…The high-pressure tyres then in use [on motor vehicles] gave much trouble, mainly due to the high pressure (up to 60 PSI) which resulted in frequent blow-outs following damage on the rough roads of those days. Country roads were of gravel construction until tar sealing was introduced after World War 2.
In the early 1900’s telephones were then being connected to out-of-town areas by party lines. For economic reasons up to six or more subscribers were connected to a single line, the individual subscriber being identified by a Morse Code ring. They were connected to a manual exchange which operated only on a 9 to 5 basis, and not at all on weekends….
…By the early 1920’s most country towns had adopted electric lighting but the power lines were not extended to the out-of-town areas until the mid 1950’s….
Another more recent feature of modern living is the supermarket. Previous to this, when shopping for the week’s groceries the housewife would take a seat at the counter, pull out the shopping list which the shop assistant would take down item by item. Then the individual items would be assembled and priced. The docket with payment would be transmitted to the central office by overhead track and the change returned in less than a minute; there was no cash register at the counter. This was the procedure at the larger department stores.
All shops would shut for one hour midday. Wednesday afternoon was the half day holiday, later moved to Saturday afternoon, but now many of the shops are open for trading over the weekend.
L. Unger (2011) page 152-153
One of Len’s passions was researching and publishing local history booklets. These included:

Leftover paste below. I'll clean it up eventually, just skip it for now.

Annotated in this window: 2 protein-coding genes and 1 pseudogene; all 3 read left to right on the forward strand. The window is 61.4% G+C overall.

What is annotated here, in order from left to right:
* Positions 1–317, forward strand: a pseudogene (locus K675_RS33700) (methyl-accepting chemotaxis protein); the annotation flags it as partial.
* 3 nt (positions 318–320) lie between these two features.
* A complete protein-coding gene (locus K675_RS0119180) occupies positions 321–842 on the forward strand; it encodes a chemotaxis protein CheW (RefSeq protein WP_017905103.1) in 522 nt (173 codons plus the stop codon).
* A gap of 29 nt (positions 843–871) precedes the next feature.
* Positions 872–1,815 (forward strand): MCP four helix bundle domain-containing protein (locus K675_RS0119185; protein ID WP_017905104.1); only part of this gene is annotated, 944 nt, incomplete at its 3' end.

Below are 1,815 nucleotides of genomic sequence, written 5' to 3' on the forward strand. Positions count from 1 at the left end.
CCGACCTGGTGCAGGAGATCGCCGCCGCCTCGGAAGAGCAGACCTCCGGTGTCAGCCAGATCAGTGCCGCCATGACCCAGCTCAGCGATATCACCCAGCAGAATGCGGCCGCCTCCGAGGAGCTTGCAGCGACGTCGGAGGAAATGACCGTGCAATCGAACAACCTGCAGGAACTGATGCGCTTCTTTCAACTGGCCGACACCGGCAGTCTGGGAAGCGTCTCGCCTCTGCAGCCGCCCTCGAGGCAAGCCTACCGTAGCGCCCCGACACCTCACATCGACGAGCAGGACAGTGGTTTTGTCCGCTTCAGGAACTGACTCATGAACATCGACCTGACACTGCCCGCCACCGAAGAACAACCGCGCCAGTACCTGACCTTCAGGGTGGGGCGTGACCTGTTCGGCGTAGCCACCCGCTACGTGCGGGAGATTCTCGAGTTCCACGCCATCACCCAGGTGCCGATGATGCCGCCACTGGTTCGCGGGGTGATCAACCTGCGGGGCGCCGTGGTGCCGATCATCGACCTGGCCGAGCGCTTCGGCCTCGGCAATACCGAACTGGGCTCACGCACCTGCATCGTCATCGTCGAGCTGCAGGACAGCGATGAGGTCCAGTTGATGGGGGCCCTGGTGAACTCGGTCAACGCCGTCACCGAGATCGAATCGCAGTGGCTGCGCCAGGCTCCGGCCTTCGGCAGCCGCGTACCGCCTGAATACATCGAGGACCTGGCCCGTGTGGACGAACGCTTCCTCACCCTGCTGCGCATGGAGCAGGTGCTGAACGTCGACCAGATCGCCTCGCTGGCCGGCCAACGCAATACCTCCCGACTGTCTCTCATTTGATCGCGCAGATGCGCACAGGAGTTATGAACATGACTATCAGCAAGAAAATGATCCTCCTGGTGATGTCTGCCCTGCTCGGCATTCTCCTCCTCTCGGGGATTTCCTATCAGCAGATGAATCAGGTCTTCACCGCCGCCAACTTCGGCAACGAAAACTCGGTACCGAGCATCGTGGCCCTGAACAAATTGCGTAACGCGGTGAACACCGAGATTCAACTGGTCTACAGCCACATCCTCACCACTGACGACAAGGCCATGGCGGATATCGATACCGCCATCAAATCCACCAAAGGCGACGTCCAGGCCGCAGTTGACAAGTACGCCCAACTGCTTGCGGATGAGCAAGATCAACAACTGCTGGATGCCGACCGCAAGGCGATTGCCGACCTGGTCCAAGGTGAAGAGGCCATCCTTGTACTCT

Len was also a contributor to other local history books. These books include Centenary of Parkes Shows 1880-1980; Unger Family Reunion (a book produced to celebrate the centenary of Unger family moving from Victoria to Alectown) and also Parkes 100 Years of Local Government (affectionately known by locals as “the blue book”)
Len Unger explains how he first became involved in researching local history.
Len (at age 97 years old) in 2014 with nephew Don Unger and some of the books that he had researched and published. Photo: Parkes Champion Post website
During the interview with Len Unger, one of his clearest memories was of the 1926 Alectown Bushfire. Len was nine years old at the time but his sharp memory recalled many of the details. The newspaper reports that are included in this blog show just how good Len’s memory was.
Len Unger recalls the bushfire that raged through Alectown on December 10, 1926
The newspapers’ reports indicate how frightful the bushfire was. Len as a nine year old boy would have headed home from school wondering if there was still a home standing.
Len recalls some memories from his time at Alectown School.
Photograph taken on the occasion of Len Unger’s 100th birthday. Born February 27, 1917 Len has lived his whole life in the Parkes Shire. Starting at the family farm, Rocky Point then Talbot Street, Parkes and then Rosedurnate Aged Care Plus Centre. Source: Speelman, C. (2017, February 27). Century [Photograph found in Len Unger of Alectown turns 100, Parkes Champion Post, Parkes]. Retrieved April 26, 2018, from http://www.parkeschampionpost.com.au/story/4494353/len-was-determined-to-turn-100/ (Originally photographed February 27, 2017)
Parkes Shire Library would like to thank the following people and organisations for their assistance with this blog post:
If you have stories of Len Unger that you are willing to share please contact Parkes Shire Library via firstname.lastname@example.org so that they can be shared and kept for posterity on this blog. Alternatively you may leave comments on this page.